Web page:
Laterns on the Levee

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Born and raised in Greenville, Mississippi, within the shelter of old traditions, aristocratic in the best sense, William Alexander Percy in his lifetime (1885--1942) was brought face to face with the convulsions of a changing world. Lanterns on the Levee is his memorial to the South of his youth and young manhood. In describing life in the Mississippi Delta, Percy bridges the interval between the semifeudal South of the 1800s and the anxious South of the early 1940s. The rare qualities of this classic memoir lie not in what Will Percy did in his life -- although his life was exciting and varied -- but rather in the intimate, honest, and soul-probing record of how he brought himself to contemplate unflinchingly a new and unstable era. The 1973 introduction by Walker Percy -- Will's nephew and adopted son -- recalls the strong character and easy grace of "the most extraordinary man I have ever known."

LSU Press

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Product Details

  • ISBN-13: 9780807100721
  • Publisher: Louisiana State University Press
  • Publication date: 9/1/2006
  • Series: Library of Southern Civilization Series
  • Edition description: Reprint
  • Pages: 376
  • Sales rank: 477,542
  • Product dimensions: 5.42 (w) x 8.02 (h) x 0.79 (d)

Meet the Author

LSU Press

William Alexander Percy died the year after his autobiography was published. During World War I he fought in France with the American 37th Division, rose to the rank of captain, and was awarded the Croix de Guerre with gold star. With his father, U.S. Senator LeRoy Percy, he was one of the leaders in the successful 1922 fight against the Ku Klux Klan in Greenville, and he headed the local Red Cross unit during the disastrous Mississippi River flooding of 1927. He was the author of four books of poetry and practiced law in Greenville until his death.

LSU Press

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Table of Contents

I The Delta 3
II Delta Folks 16
III Mur and Nain 25
IV Mere and Pere 35
V Playmates 46
VI A Side-Show Gotterdammerung 56
VII A Small Boy's Heroes 65
VIII Learning from Teachers 76
IX Sewanee 92
X A Year Abroad 105
XI At the Harvard Law School 113
XII The Return of the Native 125
XIII The Bottom Rail on Top 140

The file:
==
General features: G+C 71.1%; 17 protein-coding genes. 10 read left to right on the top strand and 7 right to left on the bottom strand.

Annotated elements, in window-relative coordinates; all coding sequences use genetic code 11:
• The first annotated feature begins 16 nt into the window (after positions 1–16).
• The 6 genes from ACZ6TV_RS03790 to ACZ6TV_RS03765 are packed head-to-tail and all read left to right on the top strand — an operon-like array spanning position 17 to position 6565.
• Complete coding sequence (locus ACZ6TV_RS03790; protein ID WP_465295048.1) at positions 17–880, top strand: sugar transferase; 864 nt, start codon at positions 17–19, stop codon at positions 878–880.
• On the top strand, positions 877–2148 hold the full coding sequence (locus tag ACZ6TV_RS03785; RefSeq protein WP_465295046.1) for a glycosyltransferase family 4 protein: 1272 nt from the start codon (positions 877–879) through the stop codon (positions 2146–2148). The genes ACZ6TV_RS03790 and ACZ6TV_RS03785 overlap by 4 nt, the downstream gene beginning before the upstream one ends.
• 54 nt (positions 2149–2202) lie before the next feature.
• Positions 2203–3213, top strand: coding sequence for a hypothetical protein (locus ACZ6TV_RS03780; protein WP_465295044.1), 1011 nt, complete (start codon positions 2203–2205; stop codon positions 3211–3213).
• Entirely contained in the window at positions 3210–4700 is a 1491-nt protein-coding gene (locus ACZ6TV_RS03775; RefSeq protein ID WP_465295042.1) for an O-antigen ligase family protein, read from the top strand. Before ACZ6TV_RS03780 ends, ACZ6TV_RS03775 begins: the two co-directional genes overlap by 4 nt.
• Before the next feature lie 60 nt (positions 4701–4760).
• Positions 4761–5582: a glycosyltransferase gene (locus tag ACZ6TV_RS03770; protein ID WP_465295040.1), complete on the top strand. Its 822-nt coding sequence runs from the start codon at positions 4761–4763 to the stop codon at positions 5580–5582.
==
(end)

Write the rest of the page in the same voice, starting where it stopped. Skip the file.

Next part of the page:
XIV 1914-1916 156
XV The Peewee Squad 169
XVI Getting to the Front 184
XVII At the Front 201
XVIII The Ku Klux Klan Comes and Goes 225
XIX Hell and High Water 242
XX The Flood of 1927 249
XXI Planters, Share-Croppers, and Such 270
XXII Fode 285
XXIII A Note on Racial Relations 298
XXIV For the Younger Generation 310
XXV A Bit of Diary 322
XXVI Jackdaw in the Garden 332
XXVII Home 344
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Sort by: Showing all of 3 Customer Reviews
  • Anonymous

    Posted October 8, 2005

    Elusive find: an autobiography of literary quality

    Percy's approach to life can be summed up by a quote from the book: 'It is a very nice world-that is, if you remember that while morals are all-important between the Lord and His creatures, what counts between one creature and another is good manners.' Percy's book is a rare member of that most elusive category of books - the autobiography of true literary quality. Percy's touch is honest without being journalistic poetic without appearing over-embroidered and in his own eccentric person he provides the subject matter which is required to make such a work interesting. He steps out of the late 19th/early 20th century Mississippi delta as a character that could not have existed anywhere else. Affected, genteel, kind, elitist, romantic and with a view of race more in keeping with British Imperial 'white man's burden' line of thought than anything American in origin - Percy the character remains fascinating even as the modern reader disagrees with his positions. A clearly and well told tale of an extinct breed (the gentrified southern aristocrat), a lost land (the Mississippi delta of the turn of the 20th century), and a buried epoch (the pre desegregation era). An excellent book - well worth reading not only to better understand a particular aspect of American history but for the pleasure of reading a well written book, regardless of the subject matter. Highly recommended.

    1 out of 1 people found this review helpful.

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    Posted March 28, 2010

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  • Anonymous

    Posted December 18, 2010

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